4 teens leaning over four different devices while seated together

Teens: Screen Time = Back & Neck Pain

3 screens and counting: my child's digital life

One day I stumbled upon my teen using three screens at once. They were juggling a three-way video chat on their phone, a game on their Nintendo Switch with another friend, and their latest Netflix binge on the TV. I was both shocked and amazed by the digital dexterity!


Impressive in some ways, but damaging in others.

Many teen social activities have moved online, and that impacts their physical well-being. When it comes to neck and back pain, more screen time equals more pain. This “new online normal” is not good for the teenage spine.


As a chiromom, I am concerned. 

Neck and back pain are very common in adults. In a general population, the 1-year incidence of neck pain can be as high as 40%. And based on the growing patient explosion in the teenage sector—it’s also becoming more common for teenagers.


Text Neck is a serious issue in teens.

Text neck is due to poor posture related to technology use. Damaging posture often looks like:

  • Hunching over the phone with the chin practically resting on the chest
  • Slouching over portable gaming devices
  • Leaning into laptops to get school work done 

It all adds up to pain—and to eventual degeneration.


Teens spend too much time in screen-related postures.

A study by Ariëns et al. found a strong link between neck pain and a lot of time spent with your neck flexed forward at least 20°. With teens spending an average of 5 to 7 hours a day bent over their smartphones, text neck is becoming an all too common problem.


Like 75% of the world's population, teens spend hours every day with their heads tilted down. This puts extra stress on their necks and spines. In fact, a high school student could be spending an extra 5000 hours in this position!


It's not just the amount of time that's the problem.

The weight put on your spine increases dramatically the more you lean forward. A neutral head weighs around 10 to 12 pounds, but when it's flexed forward, the forces on the neck can soar to over 60 pounds. No wonder our necks are aching from all that screen time.


There’s also an increased risk of developmental, medical, psychological, and social complications.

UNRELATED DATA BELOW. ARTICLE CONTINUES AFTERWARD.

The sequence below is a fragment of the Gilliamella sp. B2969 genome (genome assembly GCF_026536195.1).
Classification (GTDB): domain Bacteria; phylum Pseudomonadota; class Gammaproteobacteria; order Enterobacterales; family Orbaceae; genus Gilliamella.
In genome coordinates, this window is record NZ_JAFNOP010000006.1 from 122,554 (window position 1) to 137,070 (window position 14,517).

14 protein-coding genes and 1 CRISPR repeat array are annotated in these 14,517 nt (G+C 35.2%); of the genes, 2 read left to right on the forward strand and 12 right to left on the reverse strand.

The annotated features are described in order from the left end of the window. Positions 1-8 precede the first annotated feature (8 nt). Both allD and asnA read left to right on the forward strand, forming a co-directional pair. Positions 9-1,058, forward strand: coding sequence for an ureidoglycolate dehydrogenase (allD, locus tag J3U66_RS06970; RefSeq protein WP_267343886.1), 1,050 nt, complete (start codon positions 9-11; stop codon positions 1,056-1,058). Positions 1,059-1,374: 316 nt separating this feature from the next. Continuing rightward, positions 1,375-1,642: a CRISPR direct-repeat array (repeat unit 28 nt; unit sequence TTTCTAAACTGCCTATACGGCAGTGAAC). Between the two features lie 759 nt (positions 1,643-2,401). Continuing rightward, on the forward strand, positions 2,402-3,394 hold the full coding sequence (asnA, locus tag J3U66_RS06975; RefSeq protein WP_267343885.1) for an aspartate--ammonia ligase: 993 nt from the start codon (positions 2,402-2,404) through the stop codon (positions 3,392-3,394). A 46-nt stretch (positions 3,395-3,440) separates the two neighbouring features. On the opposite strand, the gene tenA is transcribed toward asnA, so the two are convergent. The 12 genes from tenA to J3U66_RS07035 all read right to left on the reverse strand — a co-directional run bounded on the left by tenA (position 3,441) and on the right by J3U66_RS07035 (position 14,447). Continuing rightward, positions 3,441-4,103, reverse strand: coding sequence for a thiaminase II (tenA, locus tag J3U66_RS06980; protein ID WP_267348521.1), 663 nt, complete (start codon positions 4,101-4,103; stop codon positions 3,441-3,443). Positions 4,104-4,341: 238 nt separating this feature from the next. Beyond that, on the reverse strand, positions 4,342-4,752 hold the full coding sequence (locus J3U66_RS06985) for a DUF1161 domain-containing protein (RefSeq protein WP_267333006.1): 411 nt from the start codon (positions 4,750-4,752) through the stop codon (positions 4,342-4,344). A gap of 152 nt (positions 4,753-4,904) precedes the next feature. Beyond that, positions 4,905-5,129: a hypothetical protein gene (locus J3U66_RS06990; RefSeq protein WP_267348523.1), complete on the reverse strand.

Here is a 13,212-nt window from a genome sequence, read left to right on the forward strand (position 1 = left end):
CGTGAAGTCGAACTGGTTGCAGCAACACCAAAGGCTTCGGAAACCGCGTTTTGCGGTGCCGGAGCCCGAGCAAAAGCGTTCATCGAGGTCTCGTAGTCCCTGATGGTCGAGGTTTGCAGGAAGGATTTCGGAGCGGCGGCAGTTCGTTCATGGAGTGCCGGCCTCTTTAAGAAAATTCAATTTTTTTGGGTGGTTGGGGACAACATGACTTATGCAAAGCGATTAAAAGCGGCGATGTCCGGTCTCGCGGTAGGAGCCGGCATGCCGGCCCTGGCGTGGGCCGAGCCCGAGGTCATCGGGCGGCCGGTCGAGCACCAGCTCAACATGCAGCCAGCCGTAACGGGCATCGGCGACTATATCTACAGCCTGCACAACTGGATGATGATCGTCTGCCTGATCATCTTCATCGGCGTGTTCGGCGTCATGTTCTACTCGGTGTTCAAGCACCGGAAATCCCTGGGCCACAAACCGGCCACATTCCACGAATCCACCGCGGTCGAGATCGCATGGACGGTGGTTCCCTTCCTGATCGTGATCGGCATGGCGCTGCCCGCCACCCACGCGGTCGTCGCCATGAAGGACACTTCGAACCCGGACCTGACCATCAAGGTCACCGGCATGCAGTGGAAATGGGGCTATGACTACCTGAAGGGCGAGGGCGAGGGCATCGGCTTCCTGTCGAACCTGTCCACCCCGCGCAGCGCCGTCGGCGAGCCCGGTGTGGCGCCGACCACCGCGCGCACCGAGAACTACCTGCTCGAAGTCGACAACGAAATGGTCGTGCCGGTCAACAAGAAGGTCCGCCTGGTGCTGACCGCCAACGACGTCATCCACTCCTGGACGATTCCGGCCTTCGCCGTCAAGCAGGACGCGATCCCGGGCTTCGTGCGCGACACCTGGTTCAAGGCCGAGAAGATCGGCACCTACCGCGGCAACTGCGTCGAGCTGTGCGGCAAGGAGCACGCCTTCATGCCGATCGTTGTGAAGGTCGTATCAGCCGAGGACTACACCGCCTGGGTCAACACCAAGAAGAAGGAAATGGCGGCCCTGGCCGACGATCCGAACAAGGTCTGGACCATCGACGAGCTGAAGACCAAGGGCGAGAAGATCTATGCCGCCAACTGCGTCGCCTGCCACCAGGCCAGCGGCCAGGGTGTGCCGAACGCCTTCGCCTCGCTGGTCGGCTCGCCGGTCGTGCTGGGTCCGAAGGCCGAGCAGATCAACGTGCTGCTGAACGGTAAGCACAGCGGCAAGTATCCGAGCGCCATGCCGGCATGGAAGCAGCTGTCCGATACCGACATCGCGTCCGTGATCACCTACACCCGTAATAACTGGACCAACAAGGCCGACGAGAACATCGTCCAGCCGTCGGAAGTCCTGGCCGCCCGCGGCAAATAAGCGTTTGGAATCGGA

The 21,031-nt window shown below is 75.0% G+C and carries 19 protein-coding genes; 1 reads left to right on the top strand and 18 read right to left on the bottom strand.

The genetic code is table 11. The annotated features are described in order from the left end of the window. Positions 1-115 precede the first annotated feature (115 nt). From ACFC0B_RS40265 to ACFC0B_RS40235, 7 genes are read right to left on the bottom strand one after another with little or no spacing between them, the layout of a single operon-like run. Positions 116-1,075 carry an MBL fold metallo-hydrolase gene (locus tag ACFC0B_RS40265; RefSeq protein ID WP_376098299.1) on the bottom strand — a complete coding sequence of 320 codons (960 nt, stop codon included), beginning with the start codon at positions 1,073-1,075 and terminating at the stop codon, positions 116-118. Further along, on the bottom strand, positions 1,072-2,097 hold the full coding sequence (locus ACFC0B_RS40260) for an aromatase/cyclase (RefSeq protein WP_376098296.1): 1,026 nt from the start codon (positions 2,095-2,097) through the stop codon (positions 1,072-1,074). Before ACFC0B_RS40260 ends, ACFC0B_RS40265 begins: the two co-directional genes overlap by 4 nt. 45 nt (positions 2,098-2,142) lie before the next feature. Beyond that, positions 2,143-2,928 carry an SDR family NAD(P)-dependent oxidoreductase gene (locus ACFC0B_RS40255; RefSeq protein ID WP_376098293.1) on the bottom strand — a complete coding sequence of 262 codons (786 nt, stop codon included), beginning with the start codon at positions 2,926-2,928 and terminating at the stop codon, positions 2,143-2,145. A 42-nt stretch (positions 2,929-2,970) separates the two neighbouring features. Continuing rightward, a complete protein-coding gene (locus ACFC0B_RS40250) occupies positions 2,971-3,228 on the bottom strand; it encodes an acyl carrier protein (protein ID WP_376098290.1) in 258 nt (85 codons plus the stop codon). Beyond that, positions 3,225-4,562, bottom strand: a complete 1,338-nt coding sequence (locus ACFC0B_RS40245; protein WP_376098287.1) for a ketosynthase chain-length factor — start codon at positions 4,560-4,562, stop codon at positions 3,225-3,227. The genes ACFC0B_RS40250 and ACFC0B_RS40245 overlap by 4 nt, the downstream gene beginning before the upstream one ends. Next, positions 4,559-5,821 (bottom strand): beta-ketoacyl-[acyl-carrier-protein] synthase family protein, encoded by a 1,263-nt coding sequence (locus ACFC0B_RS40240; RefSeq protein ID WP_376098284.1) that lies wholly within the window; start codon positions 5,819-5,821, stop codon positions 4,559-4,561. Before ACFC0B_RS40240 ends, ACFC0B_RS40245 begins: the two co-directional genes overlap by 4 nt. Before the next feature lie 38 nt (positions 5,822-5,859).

More from Ariëns et al. —

“Musculoskeletal neck pain is a common multifactorial disease in children and adolescents, implying that there are numerous risk factors contributing to its development. Bending the head, neck, and shoulders over cell phones and handheld devices, along with distorted neck positioning when sitting, studying, and watching television, can lead to incrementally increased stresses in the cervical spine area. These stresses may lead to early wear, tear, degeneration, and possibly surgeries. Other developmental, medical, psychological, and social complications are also of concern.”


The solution is to straighten-up and move in healthy ways.

The non-stop hours spent hunched over screens leads to muscle weakness, atrophy, and even painful spinal conditions that require intervention. 

You can help your teens avoid the damaging effects of too much screen time by encouraging more exercise. To keep your teen's body strong and healthy, get them outside more. Get them moving and interacting with others in fun activities that don't include screens.


You can also treat and prevent teen back and neck pain at home.

Have a talk with your teen about developing some spine-healthy habits:

  • Talk about how to avoid the postural habits that cause neck and back pain
  • Make an effort to perform activities with a neutral spine
  • Avoid neck flexion for hours each day
  • Tell your kid to look at the horizon often, use a timer for reminders
  • Get an external monitor so your kid isn’t hunched over the laptop all day
  • Investigate devices and settings that limit screen time


Is your teen having back or neck pain? Chiropractic can help. 

More and more parents are bringing their teens to see us here in Aptos. Increased device usage means an increase in teen spinal pain. If your teen is in pain, make an online appointment, so we can stop the pain today and prevent lifetime problems tomorrow. Together we can reduce poor posture and get our kids moving in healthier ways.  


Are you concerned about your teenager experiencing back or neck discomfort that may not be associated with device usage? We have published a blog article discussing common teenage conditions we see in our office. Get more information about teenage neck and back pain here.


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